Understating Overactive Bladder


    The medical definition of overactive bladder is defined by MedicneNet as:  “A sudden involuntary contraction of the muscular wall of the bladder causing urinary urgency – an immediate unstoppable need to urinate."

    Overactive bladder affects about 9% of adults, and becomes more common as we age.  Overactive bladder is different from other forms of urinary incontinence by its suddenness.  This issue can often cause a great deal of embarrassment, as the suddenness of the need to urinate can happen anywhere, at any time.  Overactive bladder issues can cause people deep emotional challenges, as they worry about leaving their house, or being somewhere that is not close to a bathroom.  Often people with overactive bladder won’t want to be on buses, trains, go for long walks or hikes, or generally restrict their lives around the availability of a bathroom.

    Many cases of overactive bladder can lead to the need to wear adult diapers and pee liners & pads, which is another embarrassing and uncomfortable thing for people to have to experience.


    Here are the symptoms of an overactive bladder:

    • Frequent urination – Defined as 8 ore more times each 24 hour period.  Peeing A LOT!
    • Urinating directly after an urgent need to urinate – also called urinary incontinence – Unable to hold your pee to get to a washroom
    • Waking up in the night two ore more times to urinate – No good sleeps with an overactive bladder!
    • Having the need to urinate come on suddenly and with little control.  Needing to pee right now!


    Why do we get Overactive bladder?

    • There is no one cause of overactive bladder.  Here are some of the more common reasons:
    • Hormonal changes during menopause can increase the chance of overactive bladder.
    • Reduced cognitive function (typically due to aging) that can reduce the impulses sent from your bladder to your brain – If you don’t get the signal from your bladder to your brain, you won’t “know” you have to pee.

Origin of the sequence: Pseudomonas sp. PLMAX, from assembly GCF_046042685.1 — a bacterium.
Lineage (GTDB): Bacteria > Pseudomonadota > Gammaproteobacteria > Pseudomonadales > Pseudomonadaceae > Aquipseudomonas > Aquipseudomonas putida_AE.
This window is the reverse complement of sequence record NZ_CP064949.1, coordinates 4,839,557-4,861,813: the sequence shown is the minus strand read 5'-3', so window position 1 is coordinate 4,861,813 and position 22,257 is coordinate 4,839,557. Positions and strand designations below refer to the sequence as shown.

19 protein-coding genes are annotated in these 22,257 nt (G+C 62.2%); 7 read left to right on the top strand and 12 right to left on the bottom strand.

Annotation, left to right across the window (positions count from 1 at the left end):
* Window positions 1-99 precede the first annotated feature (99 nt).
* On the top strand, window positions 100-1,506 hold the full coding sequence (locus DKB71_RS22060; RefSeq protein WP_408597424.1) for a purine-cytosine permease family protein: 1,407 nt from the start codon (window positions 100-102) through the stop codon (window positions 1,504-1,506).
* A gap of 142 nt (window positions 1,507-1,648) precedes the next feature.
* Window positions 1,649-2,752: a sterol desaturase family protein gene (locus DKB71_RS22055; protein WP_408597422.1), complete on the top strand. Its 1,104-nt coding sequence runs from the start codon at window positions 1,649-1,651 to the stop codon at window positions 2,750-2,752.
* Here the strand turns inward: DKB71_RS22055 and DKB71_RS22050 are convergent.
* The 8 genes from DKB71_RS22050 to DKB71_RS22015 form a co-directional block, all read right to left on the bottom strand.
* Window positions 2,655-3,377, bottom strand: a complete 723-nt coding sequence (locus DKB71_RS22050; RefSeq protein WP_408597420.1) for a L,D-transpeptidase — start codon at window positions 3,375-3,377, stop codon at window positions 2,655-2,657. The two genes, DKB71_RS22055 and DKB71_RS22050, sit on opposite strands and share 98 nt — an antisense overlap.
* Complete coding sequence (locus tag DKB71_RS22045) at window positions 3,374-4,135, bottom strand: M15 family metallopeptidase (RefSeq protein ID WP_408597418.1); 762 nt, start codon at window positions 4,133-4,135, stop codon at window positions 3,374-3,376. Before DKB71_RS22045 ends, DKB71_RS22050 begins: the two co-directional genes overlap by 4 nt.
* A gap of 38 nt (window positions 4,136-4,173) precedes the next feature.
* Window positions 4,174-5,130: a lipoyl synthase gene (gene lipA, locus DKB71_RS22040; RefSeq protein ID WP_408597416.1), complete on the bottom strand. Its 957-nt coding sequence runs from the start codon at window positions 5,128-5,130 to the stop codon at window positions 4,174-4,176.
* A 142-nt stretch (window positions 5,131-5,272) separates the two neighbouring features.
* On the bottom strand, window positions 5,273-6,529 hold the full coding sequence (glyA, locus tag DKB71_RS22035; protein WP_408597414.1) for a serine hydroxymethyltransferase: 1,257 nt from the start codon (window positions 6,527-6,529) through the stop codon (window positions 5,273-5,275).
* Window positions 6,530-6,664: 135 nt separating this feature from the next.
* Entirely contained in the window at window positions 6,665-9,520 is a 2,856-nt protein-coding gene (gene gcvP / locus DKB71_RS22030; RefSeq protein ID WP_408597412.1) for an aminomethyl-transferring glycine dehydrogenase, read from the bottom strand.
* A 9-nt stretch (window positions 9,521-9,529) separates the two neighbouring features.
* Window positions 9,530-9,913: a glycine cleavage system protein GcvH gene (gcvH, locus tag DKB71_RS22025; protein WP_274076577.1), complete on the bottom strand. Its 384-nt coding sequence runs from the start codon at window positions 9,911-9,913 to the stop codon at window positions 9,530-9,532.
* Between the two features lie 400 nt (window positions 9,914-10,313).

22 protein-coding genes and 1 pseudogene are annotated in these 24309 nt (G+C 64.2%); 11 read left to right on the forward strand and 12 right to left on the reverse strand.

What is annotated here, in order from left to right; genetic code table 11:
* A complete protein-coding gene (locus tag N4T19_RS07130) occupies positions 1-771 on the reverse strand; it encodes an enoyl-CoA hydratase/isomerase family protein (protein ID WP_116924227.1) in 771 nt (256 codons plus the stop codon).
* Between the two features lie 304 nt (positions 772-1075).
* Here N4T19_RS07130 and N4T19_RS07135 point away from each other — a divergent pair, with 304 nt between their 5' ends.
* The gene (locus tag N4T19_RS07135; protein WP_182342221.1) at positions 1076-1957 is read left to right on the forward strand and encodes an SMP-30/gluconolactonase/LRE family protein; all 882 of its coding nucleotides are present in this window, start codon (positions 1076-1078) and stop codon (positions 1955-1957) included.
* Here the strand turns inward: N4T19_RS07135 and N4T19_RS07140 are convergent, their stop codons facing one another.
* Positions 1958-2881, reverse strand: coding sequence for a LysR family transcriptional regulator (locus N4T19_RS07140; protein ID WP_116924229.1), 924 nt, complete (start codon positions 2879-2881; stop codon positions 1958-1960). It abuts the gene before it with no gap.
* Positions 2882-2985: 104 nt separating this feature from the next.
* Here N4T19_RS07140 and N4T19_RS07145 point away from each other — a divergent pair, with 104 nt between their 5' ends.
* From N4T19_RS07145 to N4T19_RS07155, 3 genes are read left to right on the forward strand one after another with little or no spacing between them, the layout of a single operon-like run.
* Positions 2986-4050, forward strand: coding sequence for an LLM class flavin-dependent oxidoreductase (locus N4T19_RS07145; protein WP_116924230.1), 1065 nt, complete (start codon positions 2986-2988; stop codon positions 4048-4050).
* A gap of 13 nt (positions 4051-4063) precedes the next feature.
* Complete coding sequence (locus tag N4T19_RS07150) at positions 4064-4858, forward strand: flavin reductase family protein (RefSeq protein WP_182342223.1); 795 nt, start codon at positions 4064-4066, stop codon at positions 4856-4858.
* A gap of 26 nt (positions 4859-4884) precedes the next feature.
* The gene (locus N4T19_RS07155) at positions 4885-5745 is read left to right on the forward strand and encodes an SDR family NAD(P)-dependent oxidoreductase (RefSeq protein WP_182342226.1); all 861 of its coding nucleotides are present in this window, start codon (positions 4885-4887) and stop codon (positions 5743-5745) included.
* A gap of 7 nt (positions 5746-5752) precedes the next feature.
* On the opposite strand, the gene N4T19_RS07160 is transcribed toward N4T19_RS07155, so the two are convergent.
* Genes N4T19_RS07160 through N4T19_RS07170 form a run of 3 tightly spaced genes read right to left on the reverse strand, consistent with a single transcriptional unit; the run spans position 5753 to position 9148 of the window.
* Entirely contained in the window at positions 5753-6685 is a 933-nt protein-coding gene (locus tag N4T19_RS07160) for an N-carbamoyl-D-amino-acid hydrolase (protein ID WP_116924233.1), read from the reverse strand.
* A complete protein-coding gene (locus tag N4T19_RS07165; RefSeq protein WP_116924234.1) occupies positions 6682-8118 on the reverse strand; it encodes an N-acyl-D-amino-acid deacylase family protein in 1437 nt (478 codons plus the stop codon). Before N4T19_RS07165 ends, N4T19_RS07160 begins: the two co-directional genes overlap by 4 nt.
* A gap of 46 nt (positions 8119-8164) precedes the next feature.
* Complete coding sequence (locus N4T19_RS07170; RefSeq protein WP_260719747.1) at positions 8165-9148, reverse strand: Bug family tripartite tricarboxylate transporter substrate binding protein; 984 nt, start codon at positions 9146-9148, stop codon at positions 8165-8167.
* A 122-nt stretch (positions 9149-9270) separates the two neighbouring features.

• Abnormalities in the bladder – Such as bladder stones, or bladder tumors.
    • Strokes, Alzheimer's disease and diabetics are also reasons you may develop an overactive bladder.


    Having an overactive bladder sucks!


    An overactive bladder leads to many physical challenges – decreased sleep by needing to get up several times a night.  The biggest challenge for many people with an overactive bladder is emotionally.  The stress caused by an overactive bladder is significant.  It can lead to depression and significant anxiety, embarrassment, and all kinds of emotional distress in dealing with overactive bladder symptoms.

    Our YoniFlex pelvic floor trainer may be able to help you reduce your overactive bladder.  Here is how:

    Stronger Pelvic Floor muscles – Stronger pelvic floor muscles will give you more bladder control.  Pelvic floor muscles weaken through pregnancy, child birth, menopause and as we age.  Keeping your pelvic floor muscles strong can help reduce overactive bladder.

    If you are looking for a tool you can use in the comfort of your own home to improve your overactive bladder, we recommend trying The YoniFlex Pelvic Floor Trainer.




    Mayo Clinic

    Medicine Net